Some escape room designers and owners can be precious about their creation. If they believe they have crafted an incredible escape with puzzles that are both fun and challenging, it can be difficult to face criticism. For many, the escape room is a result of years of work – and finding out that customers don’t like a certain aspect can be disheartening, especially if it means re-working a large part of the room.

“The escape room polishing process is never-ending,” says Daniel Stronski of Escape Room Supplier “even with a great, battle-tested scenario, puzzles of the highest quality and beautiful decorations, there is always room for improvement. You can modify the hints if most players find them too vague. Maybe some of the puzzle elements are not sturdy enough and your clients are afraid to use them not to break anything, although it’s usually the opposite.”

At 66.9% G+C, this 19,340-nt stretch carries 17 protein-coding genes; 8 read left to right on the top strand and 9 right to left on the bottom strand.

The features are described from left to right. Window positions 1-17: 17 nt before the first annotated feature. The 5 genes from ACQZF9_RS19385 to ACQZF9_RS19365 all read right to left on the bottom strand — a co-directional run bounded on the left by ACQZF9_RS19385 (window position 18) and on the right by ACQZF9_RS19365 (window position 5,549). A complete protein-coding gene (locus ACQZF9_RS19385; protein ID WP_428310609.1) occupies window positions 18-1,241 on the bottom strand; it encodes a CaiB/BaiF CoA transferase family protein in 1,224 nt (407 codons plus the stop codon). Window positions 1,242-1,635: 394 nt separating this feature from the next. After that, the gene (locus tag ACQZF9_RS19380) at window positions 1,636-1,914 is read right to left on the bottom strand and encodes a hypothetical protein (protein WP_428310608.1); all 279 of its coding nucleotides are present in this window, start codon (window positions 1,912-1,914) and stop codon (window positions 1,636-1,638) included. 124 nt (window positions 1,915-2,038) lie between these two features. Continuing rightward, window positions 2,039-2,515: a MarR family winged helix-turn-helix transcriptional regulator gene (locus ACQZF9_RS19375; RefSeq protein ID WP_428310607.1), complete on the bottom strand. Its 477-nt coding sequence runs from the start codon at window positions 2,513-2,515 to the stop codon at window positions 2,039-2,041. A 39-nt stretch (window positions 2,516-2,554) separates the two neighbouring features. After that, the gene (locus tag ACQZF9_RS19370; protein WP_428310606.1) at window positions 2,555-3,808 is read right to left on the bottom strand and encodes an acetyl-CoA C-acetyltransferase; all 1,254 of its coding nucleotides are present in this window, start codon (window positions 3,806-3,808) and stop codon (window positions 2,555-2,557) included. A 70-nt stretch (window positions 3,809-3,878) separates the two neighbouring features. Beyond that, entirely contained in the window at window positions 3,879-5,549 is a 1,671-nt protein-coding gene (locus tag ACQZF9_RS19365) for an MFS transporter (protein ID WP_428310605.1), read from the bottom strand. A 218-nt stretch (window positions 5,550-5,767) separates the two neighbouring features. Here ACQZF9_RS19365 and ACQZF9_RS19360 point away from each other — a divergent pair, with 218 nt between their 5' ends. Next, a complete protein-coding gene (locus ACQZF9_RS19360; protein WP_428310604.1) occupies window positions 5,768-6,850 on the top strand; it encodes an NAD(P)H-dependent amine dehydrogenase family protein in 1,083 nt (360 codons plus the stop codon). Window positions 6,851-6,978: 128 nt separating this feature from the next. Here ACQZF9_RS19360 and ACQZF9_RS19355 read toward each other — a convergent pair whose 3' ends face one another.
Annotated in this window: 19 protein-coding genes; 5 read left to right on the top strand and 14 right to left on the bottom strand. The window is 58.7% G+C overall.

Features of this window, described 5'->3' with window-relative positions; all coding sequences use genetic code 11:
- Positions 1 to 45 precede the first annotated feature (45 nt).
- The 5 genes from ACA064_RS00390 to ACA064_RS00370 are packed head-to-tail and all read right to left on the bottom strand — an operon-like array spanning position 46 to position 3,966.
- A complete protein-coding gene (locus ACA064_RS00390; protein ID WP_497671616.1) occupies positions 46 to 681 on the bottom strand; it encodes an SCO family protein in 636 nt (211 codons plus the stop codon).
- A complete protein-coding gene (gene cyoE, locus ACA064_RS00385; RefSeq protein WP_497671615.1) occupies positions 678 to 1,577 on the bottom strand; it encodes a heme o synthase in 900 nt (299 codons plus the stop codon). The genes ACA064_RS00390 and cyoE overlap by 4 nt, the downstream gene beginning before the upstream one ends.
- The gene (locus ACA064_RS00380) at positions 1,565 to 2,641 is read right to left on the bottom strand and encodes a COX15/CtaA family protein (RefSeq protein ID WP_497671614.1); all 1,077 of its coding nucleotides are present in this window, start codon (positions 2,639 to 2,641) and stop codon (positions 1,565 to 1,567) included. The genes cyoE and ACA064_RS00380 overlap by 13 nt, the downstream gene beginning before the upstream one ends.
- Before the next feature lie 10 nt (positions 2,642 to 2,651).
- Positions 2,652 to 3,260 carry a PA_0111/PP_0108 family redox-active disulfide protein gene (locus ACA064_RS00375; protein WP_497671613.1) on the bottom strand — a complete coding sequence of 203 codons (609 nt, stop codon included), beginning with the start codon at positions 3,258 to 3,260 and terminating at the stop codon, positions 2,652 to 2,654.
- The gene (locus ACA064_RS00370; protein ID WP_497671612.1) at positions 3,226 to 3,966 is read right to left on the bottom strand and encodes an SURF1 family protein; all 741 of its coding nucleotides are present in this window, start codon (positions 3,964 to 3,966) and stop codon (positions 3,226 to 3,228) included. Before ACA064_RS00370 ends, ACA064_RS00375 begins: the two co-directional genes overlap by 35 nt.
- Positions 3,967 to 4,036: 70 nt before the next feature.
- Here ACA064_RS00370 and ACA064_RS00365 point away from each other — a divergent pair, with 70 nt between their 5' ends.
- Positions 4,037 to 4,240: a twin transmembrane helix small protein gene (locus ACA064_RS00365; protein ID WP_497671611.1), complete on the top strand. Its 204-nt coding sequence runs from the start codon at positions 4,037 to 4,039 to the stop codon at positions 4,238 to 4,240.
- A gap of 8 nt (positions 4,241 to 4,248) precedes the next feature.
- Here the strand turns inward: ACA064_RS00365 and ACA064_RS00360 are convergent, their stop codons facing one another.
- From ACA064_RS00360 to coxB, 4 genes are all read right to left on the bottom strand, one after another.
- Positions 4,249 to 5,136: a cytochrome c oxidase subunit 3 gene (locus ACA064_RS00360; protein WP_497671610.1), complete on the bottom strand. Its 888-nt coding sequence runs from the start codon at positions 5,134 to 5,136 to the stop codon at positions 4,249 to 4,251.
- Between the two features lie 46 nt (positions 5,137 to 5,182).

Taking onboard criticism and adapting the room is a way to improve it and make it a better experience for future customers. 

Understand your competitors

We have spoken above about the importance of playing a lot of escape rooms – but you also need to understand your competitors from a business perspective. Who plays in them? What kind of facilities and amenities do they offer?

This is a chance not just to help you match their offering, but also to inspire you to offer unique services. Additionally, think about the kind of themes that they use. Clearly if a local escape room is themed around ancient Egypt, you might need to rethink your idea set in the lost tomb of Antony and Cleopatra.